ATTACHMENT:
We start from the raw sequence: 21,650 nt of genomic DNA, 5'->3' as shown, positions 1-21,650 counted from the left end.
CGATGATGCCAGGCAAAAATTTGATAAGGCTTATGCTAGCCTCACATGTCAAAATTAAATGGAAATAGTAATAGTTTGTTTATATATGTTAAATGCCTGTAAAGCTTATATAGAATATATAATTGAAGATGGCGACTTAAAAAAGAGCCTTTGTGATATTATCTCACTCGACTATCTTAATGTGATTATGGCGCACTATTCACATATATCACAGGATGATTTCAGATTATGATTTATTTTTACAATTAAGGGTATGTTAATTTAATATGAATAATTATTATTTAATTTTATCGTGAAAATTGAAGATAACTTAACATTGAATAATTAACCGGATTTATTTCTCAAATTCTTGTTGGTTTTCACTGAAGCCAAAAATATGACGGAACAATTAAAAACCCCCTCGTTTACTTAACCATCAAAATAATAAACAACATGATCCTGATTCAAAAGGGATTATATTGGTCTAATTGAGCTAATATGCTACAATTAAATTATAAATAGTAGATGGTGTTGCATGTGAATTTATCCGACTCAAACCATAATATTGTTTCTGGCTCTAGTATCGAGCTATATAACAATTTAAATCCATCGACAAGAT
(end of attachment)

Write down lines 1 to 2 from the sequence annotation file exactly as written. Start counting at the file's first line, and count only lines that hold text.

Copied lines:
We start from the raw sequence: 21,650 nt of genomic DNA, 5'->3' as shown, positions 1-21,650 counted from the left end.
CGATGATGCCAGGCAAAAATTTGATAAGGCTTATGCTAGCCTCACATGTCAAAATTAAATGGAAATAGTAATAGTTTGTTTATATATGTTAAATGCCTGTAAAGCTTATATAGAATATATAATTGAAGATGGCGACTTAAAAAAGAGCCTTTGTGATATTATCTCACTCGACTATCTTAATGTGATTATGGCGCACTATTCACATATATCACAGGATGATTTCAGATTATGATTTATTTTTACAATTAAGGGTATGTTAATTTAATATGAATAATTATTATTTAATTTTATCGTGAAAATTGAAGATAACTTAACATTGAATAATTAACCGGATTTATTTCTCAAATTCTTGTTGGTTTTCACTGAAGCCAAAAATATGACGGAACAATTAAAAACCCCCTCGTTTACTTAACCATCAAAATAATAAACAACATGATCCTGATTCAAAAGGGATTATATTGGTCTAATTGAGCTAATATGCTACAATTAAATTATAAATAGTAGATGGTGTTGCATGTGAATTTATCCGACTCAAACCATAATATTGTTTCTGGCTCTAGTATCGAGCTATATAACAATTTAAATCCATCGACAAGAT